New exhibition celebrates 200 years under the dome at Montrose Academy

Pictured, from the left, are: Angus Provost Helen Oswald, Rector Dr John Cavanagh, former pupil Jean Thomson, former rectors George Stachura, Alec Mouat and Harry Faulkner with S1 pupil Logan Weston.
Pictured, from the left, are: Angus Provost Helen Oswald, Rector Dr John Cavanagh, former pupil Jean Thomson, former rectors George Stachura, Alec Mouat and Harry Faulkner with S1 pupil Logan Weston.

Pupils and staff at Montrose Academy have been celebrating the school’s bicentenary this year.

And now an exhibition exploring the school’s history has been unveiled.

The exhibition - 200 Years Under the Dome - is now on display at Montrose Museum and includes artefacts from the Academy’s archives, uniforms through the ages, an old desk and information boards.

The exhibition was officially opened on Friday (September 4) and was attended by school staff and pupils, Angus Provost Helen Oswald, four former rectors, former pupils and teachers and elected members.

At the opening, one of the oldest former pupils and teachers, Jean Thomson, met one of the youngest pupils currently at the school, S1 student Logan Weston.

Dr John Cavanagh, rector of the Academy, told the Review: “There has been a real buzz about the school this year.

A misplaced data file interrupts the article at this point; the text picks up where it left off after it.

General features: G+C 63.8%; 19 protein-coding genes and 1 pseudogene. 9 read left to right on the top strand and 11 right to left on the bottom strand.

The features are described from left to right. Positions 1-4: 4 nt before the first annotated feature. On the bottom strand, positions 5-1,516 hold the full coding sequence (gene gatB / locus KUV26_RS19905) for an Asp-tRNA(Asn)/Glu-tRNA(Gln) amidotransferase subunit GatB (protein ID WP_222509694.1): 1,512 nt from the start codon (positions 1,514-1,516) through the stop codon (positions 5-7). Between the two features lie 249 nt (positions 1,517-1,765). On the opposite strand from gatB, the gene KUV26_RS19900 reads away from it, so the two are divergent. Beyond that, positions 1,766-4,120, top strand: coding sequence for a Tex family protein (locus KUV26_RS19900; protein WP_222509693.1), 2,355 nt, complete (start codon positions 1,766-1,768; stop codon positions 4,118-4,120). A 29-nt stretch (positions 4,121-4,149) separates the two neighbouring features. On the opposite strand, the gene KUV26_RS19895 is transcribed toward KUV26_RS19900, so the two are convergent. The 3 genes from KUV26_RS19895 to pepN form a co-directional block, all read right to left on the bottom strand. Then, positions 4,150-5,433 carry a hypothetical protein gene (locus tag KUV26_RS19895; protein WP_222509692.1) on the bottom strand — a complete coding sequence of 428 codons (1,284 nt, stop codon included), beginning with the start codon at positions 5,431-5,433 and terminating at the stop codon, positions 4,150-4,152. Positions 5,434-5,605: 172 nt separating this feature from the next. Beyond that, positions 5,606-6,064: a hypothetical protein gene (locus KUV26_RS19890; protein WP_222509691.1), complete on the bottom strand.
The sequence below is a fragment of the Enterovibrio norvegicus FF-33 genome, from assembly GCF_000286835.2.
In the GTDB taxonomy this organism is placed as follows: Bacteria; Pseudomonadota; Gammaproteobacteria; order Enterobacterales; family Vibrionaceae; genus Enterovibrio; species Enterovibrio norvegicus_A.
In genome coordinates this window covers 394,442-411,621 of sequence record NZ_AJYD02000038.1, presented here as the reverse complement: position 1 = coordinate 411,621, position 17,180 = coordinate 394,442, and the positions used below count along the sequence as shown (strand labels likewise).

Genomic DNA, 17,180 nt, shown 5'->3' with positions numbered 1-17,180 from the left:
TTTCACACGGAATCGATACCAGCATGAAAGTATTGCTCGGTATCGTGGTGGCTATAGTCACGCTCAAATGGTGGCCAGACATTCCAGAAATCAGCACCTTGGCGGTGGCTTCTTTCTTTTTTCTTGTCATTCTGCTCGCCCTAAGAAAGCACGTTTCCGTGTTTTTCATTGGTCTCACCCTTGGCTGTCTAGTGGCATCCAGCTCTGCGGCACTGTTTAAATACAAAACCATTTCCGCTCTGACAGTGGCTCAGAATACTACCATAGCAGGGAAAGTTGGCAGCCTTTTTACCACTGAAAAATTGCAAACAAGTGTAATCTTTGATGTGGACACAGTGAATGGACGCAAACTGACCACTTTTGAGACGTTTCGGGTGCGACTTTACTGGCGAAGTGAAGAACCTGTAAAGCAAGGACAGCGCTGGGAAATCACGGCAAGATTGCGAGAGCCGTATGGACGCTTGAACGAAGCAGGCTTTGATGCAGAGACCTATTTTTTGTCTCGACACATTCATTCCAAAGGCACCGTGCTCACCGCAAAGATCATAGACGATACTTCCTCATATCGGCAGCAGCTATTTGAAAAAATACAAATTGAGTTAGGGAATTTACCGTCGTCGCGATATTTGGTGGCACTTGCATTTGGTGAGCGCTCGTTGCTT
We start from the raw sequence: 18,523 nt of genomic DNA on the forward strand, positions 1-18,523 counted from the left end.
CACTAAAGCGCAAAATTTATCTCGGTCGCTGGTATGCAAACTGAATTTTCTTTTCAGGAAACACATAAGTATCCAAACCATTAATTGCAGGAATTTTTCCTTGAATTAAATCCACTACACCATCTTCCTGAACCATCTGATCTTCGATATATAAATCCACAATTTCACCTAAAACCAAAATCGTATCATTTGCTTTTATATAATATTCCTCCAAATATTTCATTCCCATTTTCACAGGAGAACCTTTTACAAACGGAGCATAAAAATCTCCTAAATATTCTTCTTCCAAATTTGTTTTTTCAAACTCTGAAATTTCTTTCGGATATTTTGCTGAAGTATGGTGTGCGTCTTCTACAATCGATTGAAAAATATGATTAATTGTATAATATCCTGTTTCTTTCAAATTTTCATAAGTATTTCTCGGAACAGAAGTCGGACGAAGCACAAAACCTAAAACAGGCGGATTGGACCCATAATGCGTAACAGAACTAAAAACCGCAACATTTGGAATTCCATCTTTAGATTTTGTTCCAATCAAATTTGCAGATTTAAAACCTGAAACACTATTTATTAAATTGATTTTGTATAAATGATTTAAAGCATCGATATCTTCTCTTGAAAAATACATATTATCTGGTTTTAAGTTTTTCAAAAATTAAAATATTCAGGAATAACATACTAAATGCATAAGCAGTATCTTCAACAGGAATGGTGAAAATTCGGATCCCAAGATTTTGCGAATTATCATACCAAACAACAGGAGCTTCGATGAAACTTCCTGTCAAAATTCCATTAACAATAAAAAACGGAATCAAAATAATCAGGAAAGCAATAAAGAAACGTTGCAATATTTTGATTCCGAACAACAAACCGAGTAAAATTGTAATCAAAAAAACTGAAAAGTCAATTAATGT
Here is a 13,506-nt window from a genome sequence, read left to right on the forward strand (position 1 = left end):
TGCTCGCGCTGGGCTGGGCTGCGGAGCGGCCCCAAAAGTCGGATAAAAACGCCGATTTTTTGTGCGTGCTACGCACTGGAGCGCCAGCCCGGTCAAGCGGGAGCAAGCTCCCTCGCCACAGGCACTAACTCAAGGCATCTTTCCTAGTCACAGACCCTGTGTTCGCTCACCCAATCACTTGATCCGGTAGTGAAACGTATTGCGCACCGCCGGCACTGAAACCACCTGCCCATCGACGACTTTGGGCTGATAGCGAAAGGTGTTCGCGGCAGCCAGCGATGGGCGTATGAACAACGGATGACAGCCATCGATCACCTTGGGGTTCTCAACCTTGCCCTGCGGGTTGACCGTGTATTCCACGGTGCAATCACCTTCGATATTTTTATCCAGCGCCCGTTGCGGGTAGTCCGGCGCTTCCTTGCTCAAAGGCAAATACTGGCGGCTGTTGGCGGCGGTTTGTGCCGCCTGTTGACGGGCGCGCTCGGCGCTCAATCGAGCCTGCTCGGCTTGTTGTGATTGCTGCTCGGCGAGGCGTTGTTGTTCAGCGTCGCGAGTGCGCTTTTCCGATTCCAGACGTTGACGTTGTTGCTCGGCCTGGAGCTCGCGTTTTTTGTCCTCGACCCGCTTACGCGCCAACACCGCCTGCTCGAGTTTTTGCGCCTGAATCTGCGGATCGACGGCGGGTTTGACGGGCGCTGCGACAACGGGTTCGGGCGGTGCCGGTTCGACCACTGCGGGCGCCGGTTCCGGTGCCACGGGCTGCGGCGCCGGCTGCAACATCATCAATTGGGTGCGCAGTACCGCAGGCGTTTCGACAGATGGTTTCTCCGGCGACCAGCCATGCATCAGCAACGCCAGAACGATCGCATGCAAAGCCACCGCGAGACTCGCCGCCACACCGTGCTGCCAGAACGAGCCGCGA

“With the exhibition the aims is to show the history of the Academy, its traditions and its pedigree and leave a legacy to ensure it still stands in the next 200 years.

“I believe it is the only school in Scotland that has a dome.

“It is a school I am very proud to lead. “

Dr Cavanagh explained there had been a teaching establishment on the site of the Academy since the 1300s.

Montrose Academy was founded in 1815 and succeeded the ancient Grammar School of Montrose as the principal centre of education in the town.

The original building, with its impressive dome, was designed and built in 1815 by David Logan. It contained three classrooms on the ground floor with an additional three classrooms on the first floor and one extra room within the dome. It was extended either side in 1841.

After World War Two the Academy’s copper dome was covered in gold leaf as a war memorial.

David May, former deputy rector at Montrose Academy and member of the school’s bicentenary committee, said: “It is a fabulous exhibition thanks to the museum staff, other council staff and staff at the school.

“I’m sure local people, visitors to the town and ex-Montrosians will find it absolutely fascinating.”

Money towards the display was donated by several local groups, including Montrose Community Council, Montrose Area Partnership, Montrose Emergency Services Group and Montrose Heritage Trust.

Mr May said: “Without them the exhibition would not have gone ahead.”

200 Years Under the Dome will be on display at Montrose Museum until January 30 and once the exhibition finishes the information boards will be installed on a wall at the back the Academy’s assembly hall.

Mr May added: “When the exhibition came about I wanted to make sure the information boards would be able to enjoyed by pupils in years to come.”

The display at the museum is the latest in a series of events celebrating the Academy’s 200th anniversary - already a time capsule has been buried after the original one to mark the school’s opening was accidently dug up in the 1950s, an open weekend has been held and new blazers have been introduced.